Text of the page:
While the signs indicated it was 10 miles to Ward, this is a lie. It was 11 miles.  While this wasn’t off by 40 miles like the day-before’s ride,  we were all pre-dehydrated and it was a warm dry day on which we started late morning. I found myself rationing my water to finish it at mile 10 (which I did).  There was a spring at the top of the canyon where I could get more water and a General Store for supplies, but the last mile and a half had an average 9% grade with a short section at 15% (good times!), and I had no water (I think everyone was rationing their water on this climb).  Oh, did I mention it started raining on us again right at the steepest part?  And because we started late when it was already warm, I neglected to bring my jacket.  Yay!

So just as I got to the fresh spring to fill up my water-bottles and not 1/4 mile from the General Store which I could see in the distance, the sky just opened up. Carrie and I ended up holed-up under a near-by tree waiting for the storm to pass.  Because the rest of the group didn’t catch up to us, we figured they were probably holed-up somewhere, too (they were).

Once the rain let up to a bit of a drizzle, Carrie and I decided to get to the General Store.  I discovered that there is no way to look cool trying to get re-started on your bike on a steep incline on wet roads.  See, you have to get enough momentum to get clipped into you pedals without falling over, but you can’t actually start pedaling until you are clipped-in the pedals. So you end up with several false starts.

  1. Clip in with the right foot.
  2. Pull the pedal up to the 12:00 o’clock position.
  3. Push down hard to start rolling (but going up a 10% incline).
  4. In the microsecond before you stop moving, lift your left foot high and try to get clipped into the other pedal (which is now at 12:00 o’clock).
  5. Quickly put your left foot back on the ground before you fall over.
  6. Repeat. Repeat. Repeat.
  7. (At this point you are pretty much using your bike as a scooter)

I decided to paperboy it.

  1. Wait until traffic is clear in each direction.
  2. Turn you bike sideways so you are facing across the street.
  3. Clip in with your right foot.
  4. Pull the pedal up to the 12:00 o’clock position.
  5. Push down hard to start rolling across the street (which is flat).
  6. Clip in with your left foot and turn fast before you ride into a ditch.


We got to the general store where I got some chocolate pop-tarts and a V-8. So yummy (I’m fairly certain this is what serious athletes eat).

The rain pretty much stopped and Tammy and Dina met us at the General Store (Sean had already headed back to the coffee shop). Now we would be descending for 11 miles.  There was a short argument between Tammy, Carrie, and I about who sucks the worst on descents. Then we started down.

I quickly lost sight of Tammy and Dina as they raced down the canyon.  Then Carrie passed me (told ya I sucked).  Then after a few minutes the street started becoming noticeably drier and I was able to relax a bit and it started to become a lot more fun. Weeeeee!  Then I passed Carrie!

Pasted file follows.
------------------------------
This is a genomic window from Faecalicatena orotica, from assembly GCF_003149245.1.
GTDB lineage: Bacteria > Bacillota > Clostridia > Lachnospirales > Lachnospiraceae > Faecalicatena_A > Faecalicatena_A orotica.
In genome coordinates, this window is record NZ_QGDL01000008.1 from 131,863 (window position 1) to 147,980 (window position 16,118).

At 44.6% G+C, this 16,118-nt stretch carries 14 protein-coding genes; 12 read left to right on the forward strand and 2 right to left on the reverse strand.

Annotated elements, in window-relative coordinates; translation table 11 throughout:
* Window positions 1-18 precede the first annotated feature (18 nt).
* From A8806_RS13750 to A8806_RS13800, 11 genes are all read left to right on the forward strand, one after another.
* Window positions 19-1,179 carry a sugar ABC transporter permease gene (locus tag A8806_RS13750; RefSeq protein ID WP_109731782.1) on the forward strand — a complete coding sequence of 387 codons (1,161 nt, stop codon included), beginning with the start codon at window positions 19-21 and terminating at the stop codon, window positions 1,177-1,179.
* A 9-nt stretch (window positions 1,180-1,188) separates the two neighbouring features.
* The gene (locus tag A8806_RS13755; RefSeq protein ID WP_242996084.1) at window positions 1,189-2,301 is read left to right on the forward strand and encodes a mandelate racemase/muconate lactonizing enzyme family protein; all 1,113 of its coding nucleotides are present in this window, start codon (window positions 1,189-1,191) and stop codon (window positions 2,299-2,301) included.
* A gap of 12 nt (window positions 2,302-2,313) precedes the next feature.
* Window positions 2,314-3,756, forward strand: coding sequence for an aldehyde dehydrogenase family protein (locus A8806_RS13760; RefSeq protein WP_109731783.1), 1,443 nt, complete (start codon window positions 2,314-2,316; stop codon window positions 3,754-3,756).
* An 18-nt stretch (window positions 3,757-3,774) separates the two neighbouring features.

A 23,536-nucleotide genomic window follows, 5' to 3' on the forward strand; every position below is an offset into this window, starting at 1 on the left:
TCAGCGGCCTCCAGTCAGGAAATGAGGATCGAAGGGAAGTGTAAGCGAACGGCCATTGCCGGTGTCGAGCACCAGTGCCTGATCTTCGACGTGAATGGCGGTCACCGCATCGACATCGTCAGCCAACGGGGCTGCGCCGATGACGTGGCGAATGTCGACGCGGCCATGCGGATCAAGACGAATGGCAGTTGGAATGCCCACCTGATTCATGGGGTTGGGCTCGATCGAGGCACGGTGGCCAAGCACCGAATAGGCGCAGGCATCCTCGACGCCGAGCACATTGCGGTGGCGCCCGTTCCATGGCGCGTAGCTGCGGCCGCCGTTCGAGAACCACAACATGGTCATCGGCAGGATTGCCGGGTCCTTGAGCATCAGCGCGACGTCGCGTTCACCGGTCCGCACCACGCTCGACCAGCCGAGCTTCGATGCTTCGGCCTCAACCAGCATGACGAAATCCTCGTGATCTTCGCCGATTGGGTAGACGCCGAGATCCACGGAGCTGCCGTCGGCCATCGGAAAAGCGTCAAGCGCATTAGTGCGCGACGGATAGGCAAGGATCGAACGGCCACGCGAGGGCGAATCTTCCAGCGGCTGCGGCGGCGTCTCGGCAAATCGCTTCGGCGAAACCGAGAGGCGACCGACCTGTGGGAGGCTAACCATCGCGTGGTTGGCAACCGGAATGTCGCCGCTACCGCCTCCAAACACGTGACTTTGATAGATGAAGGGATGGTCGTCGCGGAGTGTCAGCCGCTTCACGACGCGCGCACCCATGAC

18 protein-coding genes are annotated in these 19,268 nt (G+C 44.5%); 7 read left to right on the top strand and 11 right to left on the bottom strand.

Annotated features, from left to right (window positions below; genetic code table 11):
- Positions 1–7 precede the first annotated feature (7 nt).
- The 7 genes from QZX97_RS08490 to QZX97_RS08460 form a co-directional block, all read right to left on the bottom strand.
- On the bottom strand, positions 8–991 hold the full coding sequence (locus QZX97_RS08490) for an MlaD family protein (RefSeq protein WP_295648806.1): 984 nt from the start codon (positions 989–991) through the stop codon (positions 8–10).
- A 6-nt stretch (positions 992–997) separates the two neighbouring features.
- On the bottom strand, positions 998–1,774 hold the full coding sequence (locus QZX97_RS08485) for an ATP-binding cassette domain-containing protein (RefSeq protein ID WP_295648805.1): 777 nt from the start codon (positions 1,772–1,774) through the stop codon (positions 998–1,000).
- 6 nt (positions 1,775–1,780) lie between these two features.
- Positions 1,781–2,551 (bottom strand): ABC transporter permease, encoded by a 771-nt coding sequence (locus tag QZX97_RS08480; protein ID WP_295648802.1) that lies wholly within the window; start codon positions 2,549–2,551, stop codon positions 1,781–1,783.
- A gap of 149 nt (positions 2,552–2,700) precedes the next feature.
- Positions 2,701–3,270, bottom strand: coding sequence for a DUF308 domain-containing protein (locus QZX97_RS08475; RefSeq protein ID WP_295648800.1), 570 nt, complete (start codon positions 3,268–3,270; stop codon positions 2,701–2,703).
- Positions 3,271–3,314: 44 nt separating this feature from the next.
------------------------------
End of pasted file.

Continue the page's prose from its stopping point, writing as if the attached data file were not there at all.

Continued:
We stopped at the intersection of Old Stagecoach (which we would not be taking home) and Lefthand Canyon to regroup. Where we determined that Tammy is full of [:poop], but Carrie did indeed suck at descents worse than Red (if anyone one knows of a local bike handling skills course that will teach me how to descend without being a danger to myself and others, please leave it in the comments).

The rest of the ride back to Boulder was a gentle descent that made you think you were on a flat road but a real badass.  When we got to Rt 36, it is a straight shot to downtown Boulder, so I passed Tammy and Dina to pull the group.  When I looked back, I was very surprised to see that I had dropped everyone, so I slowed down and waited.  Tammy said that she had to wait for Dina.  What?!  She’s on an E-bike, how the hell did we drop her?!

The tiny problem with an e-bike: Apparently, E-Bikes are electronically limited at 25mph, so once you exceed 25 mph, the power cuts off.  This probably wouldn’t have been as big as deal if the bike didn’t weigh 50 pounds. But a fifty pound bike with no power would be like dragging an anchor.  Every time we exceeded 25mph, Dina lost all power.

We slowed down and all rode back into town together.

The ride was a nice 42 miles with 4000 feet of climbing.


So while I could not do the Triple Bypass, I got in 162 miles and 14,200 feet of climbing.

Not too shabby!


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Round Rock Rotary Reindeer Run – 5k race report

I signed up for the Round Rock Rotary Reindeer Run 5k (5R5K), since my mother in law is a member of the rotary and a big promoter of the Play for all Abilities park which was the benefiting charity of the run. The run is the only opportunity you have to see the Round Rock trail of lights by foot (otherwise you have to drive through it). They have a 5k timed run, then an untimed run or walk, so you can walk the trail with your kids once all the sweaty people are off the course.

At about 5:25, I lined up near the front of the pack, careful not to get trapped behind anyone who did not have “cut” calves or who was wearing an Santa costume or terry cloth running sweats.